Shows & Panels
- The 2014 Big Picture on Cyber Security
- AFCEA Answers
- Ask the CIO
- Building the Hybrid Cloud
- Connected Government: How to Build and Procure Network Services for the Future
- Continuing Diagnostics and Mitigation: Discussion of Progress and Next Steps
- Federal Executive Forum
- Federal Tech Talk
- The Future of Government Data Centers
- The Future of IT: How CIOs Can Enable the Service-Oriented Enterprise
- Government Perspectives on Mobility and the Cloud
- The Intersection: Where Technology Meets Transformation
- Maximizing ROI Through Data Center Consolidation
- Mitigating Insider Threats in Virtual & Cloud Environments
- Modern Mission Critical Series
- Moving to the Cloud. What's the best approach for me
- Navigating Tough Choices in Government Cloud Computing
- The New Generation of Database
- Reimagining the Next Generation of Government
- Satellite Communications: Acquiring SATCOM in Tight Times
- Targeting Advanced Threats: Proven Methods from Detection through Remediation
- Transformative Technology: Desktop Virtualization in Government
- The Truth About IT Opex and Software Defined Networking
- Value of Health IT
- Air Traffic Management Transformation Report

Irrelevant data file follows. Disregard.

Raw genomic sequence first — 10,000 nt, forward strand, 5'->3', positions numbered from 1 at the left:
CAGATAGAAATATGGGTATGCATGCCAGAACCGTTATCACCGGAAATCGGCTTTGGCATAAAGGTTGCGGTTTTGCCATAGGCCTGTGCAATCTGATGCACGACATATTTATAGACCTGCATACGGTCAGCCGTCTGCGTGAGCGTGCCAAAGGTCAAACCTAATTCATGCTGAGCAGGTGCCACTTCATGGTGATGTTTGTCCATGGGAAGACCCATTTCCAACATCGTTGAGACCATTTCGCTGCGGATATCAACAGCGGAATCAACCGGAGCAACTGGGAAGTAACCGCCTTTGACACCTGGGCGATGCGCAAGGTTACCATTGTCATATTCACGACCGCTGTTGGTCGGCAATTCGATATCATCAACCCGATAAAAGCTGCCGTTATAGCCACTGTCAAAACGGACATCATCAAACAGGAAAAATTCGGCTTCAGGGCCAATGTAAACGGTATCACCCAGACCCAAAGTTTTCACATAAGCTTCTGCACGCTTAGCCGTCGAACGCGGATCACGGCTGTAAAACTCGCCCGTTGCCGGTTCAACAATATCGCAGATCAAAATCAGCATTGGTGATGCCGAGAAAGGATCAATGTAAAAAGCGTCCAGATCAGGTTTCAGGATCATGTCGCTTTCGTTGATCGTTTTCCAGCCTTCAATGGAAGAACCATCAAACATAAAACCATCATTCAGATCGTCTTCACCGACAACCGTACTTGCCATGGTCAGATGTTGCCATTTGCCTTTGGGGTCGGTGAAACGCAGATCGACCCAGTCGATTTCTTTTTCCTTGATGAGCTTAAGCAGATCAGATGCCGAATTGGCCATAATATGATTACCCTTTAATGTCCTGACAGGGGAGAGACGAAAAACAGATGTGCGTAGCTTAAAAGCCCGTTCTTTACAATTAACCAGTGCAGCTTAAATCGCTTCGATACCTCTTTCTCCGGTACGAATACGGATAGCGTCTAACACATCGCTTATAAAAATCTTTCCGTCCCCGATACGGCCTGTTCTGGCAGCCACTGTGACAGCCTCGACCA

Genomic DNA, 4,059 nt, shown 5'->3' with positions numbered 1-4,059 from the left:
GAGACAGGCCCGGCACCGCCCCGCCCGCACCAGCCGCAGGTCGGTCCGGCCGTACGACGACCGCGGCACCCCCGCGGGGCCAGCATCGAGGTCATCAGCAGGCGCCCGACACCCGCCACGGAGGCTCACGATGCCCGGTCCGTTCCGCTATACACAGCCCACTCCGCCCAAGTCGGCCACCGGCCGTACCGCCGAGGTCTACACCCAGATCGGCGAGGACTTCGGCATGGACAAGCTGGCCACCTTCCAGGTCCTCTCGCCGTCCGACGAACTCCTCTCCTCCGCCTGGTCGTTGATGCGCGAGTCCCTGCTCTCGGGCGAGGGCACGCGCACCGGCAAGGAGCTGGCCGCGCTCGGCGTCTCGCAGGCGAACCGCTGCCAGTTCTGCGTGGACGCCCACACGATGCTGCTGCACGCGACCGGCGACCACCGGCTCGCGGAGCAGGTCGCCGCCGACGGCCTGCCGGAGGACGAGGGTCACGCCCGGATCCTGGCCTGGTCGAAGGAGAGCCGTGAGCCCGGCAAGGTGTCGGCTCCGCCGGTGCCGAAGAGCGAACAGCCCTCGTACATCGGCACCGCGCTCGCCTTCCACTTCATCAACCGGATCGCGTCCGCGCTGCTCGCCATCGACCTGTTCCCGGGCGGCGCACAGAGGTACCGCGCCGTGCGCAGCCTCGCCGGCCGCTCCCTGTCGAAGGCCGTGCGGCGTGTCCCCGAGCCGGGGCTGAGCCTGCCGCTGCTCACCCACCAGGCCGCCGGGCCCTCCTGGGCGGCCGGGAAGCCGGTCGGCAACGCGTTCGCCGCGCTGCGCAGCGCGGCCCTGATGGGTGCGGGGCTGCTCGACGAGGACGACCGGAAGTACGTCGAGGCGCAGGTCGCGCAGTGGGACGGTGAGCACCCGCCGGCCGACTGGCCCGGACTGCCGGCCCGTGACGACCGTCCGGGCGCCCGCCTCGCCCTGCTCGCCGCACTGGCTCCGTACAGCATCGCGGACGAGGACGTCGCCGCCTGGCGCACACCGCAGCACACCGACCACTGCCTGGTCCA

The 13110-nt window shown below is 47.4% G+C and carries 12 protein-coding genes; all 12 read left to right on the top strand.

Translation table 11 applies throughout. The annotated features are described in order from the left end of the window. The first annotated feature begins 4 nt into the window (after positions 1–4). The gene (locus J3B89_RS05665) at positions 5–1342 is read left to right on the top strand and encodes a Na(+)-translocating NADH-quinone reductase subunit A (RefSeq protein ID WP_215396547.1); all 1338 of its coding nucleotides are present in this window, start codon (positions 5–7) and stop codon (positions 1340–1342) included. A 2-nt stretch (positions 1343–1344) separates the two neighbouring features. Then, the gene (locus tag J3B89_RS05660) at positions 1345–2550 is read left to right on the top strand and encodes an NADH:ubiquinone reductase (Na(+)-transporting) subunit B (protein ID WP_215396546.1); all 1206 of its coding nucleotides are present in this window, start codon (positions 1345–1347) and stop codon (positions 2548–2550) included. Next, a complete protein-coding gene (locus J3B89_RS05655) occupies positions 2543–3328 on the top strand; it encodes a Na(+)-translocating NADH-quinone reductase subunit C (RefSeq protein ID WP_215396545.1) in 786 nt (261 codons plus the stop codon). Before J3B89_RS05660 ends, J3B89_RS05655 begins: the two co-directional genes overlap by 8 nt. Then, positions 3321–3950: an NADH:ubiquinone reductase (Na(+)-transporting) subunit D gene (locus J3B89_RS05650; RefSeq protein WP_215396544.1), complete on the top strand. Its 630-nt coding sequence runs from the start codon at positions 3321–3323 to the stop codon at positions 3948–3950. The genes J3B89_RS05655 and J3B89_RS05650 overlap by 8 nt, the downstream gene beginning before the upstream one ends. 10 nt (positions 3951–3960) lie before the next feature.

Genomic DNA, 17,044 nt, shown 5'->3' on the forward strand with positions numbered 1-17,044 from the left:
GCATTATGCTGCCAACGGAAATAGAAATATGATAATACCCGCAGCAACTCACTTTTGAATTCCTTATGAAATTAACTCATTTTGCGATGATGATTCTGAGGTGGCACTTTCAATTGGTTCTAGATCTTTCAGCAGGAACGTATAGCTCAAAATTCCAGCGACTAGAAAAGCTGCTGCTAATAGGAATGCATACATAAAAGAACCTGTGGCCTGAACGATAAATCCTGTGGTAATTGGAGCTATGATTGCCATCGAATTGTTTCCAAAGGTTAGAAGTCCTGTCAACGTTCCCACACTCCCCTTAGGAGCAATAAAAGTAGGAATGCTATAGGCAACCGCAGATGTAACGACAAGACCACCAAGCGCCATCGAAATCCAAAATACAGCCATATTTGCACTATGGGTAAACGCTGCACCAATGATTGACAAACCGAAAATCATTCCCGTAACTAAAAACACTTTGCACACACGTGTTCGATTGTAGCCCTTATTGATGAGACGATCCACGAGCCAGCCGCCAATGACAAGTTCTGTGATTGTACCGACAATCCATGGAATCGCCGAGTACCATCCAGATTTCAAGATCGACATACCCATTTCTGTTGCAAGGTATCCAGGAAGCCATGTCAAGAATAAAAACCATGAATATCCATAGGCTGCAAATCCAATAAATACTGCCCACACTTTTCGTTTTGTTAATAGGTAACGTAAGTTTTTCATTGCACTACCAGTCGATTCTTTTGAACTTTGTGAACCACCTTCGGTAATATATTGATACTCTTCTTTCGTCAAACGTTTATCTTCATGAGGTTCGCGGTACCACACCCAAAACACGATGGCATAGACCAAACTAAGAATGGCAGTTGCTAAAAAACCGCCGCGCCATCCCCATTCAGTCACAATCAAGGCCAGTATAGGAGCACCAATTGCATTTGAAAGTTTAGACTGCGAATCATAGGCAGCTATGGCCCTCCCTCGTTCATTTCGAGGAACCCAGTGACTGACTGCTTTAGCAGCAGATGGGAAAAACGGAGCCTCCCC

- Cloud First Report
- General Dynamics IT Enterprise Center
- Gov Cloud Minute
- Government in Technology Series
- Homeland Security Cybersecurity Market Report
- National Cybersecurity Awareness Month
- Technology Insights
- The Cyber Security Report
- The Next Generation Cyber Security Experts
Shows & Panels
Search Tags: China
Learn more in today's DoD Report.
The Pentagon is worried that China might have the upper hand soon in South East Asia
China was a net seller of U.S. Treasurys for a second straight month in June.
Japan lost its place to China as the world's No. 2 economy in the second quarter.
China plans to create its own government-controlled search engine.
The United States and South Korea have started the first in a series of large-scale naval exercises off Japan and the Korean Peninsula despite objections from China. What could possibly go wrong?
In a staggering statement yesterday the head of Canada's intelligence agency said says it suspects that cabinet ministers in two Canadian provinces are under the control of foreign nations. The Canadian Security Intelligence Service (CSIS) also said China and countries in the Middle East may be the culprits. Director Richard Fadden said on Canadian TV politicians in British Columbia may be under the influence of foreign governments and are not aware they are being used.
Centuries after it led the world in technological prowess, China has barged back into the ranks of the great powers in science.
Chinese leaders may be willing to realign some of their weapons and ease tensions with Taiwan. Senate Intelligence Committee Chairman Dianne Feinstein, who visited China and Taiwan earlier made the comments during a Senate hearing. The move may have been coated with hopes that the U.S. suspend or abandon future weapons sales to Taiwan. China broke of military to military talks with the U.S. after the Obama administration announced plans to sell Taiwan up to $6.4 billion in arms.
Commerce Secretary Gary Locke made scathing comments before a high-level U.S.-China dialogue in Beijing next week.